After working with the Torque and ShiVa engines on learning projects and collaborations, I decided to create my own game from scratch. I decided to make a classic arcade-style game where you have to traverse a randomly created map while avoiding being killed by zombies. The core gameplay is:
- Player moves faster than zombies.
- When you shoot or kick a zombie, there is a chance they will die, but not guaranteed.
- If you shoot at a zombie, there is a chance that one or more zombies will spawn.
- Ammo is limited, but you can find more in houses.
- Houses also contain health kits (heals 10 hp) and survivors (heal to full), but may also contain a new zombie.
- When you reach a new level, zombie speed increases, chance of killing a zombie decreases, and chance of new zombies spawning from a gun shot increases.
While tuning, I altered the relative movement speed and camera distance to increase tension. You don’t move fast, and you cannot see very far away. Zombies off screen will head towards you without you knowing, so you have to keep moving, and don’t get caught in a dead end.
To create the random maps, I created a small fenced in area. At the bottom is the player start area. At the top is the finish area.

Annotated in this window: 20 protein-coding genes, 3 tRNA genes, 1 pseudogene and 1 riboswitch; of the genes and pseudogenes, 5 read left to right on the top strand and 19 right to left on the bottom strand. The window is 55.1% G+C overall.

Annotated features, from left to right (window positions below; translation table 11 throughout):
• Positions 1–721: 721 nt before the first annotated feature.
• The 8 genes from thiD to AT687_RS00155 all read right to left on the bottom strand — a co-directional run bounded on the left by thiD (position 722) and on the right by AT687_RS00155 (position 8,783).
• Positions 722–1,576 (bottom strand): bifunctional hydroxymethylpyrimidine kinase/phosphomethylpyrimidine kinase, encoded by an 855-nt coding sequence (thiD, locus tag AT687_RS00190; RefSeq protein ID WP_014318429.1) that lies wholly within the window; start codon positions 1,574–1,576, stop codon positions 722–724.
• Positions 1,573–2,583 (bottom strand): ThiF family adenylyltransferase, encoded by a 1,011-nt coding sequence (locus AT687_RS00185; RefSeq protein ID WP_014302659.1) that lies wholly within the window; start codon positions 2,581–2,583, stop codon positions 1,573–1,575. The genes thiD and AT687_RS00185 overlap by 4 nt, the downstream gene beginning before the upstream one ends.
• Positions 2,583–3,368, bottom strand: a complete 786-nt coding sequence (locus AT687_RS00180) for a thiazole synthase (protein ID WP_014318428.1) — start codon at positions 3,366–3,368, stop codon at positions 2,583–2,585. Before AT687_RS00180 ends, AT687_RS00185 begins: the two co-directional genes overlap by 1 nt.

Next, I created 7 square tiles which each had different connectivity between sides (barriers prevent or allow you to enter on one side and exit on a different side). 9 of these tiles are placed in the playing area above.
If you place tiles randomly, chances are good (about 90%) that the maze will be unsolvable. To get around this problem, I use a recursive algorithm to walk the maze and ensure it can be solved. To avoid doing lots of computation at run time, which is bad for mobile games, I wrote a Python program to randomly generate mazes and then determine which were solvable. Out of 10,000 mazes, about 1,000 worked. The python code is available. The Python script exported the good mazes in a format that I was able to cut and paste into the ShiVa script.
Once the game creates a maze, it randomly spreads zombies around. Each zombie then places a target at the player location and it starts to pathfind to the target. The target is updated every second or so, which gives them a more natural movement. When they are close to the player, they beeline towards the player. In the video below, you can see the yellow targets appearing at the player’s feet. The video is taken in the editor in order to show the enemy pathfinding.
The controls are simple, WASD to move, click to shoot (you will kick if the zombies are close), and spacebar to heal. Most zombies are the same, but if they walk into a fire area, they change to a flaming zombie. Those will have a chance to die every few seconds, but if you are close, you take extra damage.
The game works as designed, but at the time, I was unable to optimize it to run smoothly on a phone, so I did not release it. I used a web version for testing, but it no longer runs after recent browser changes.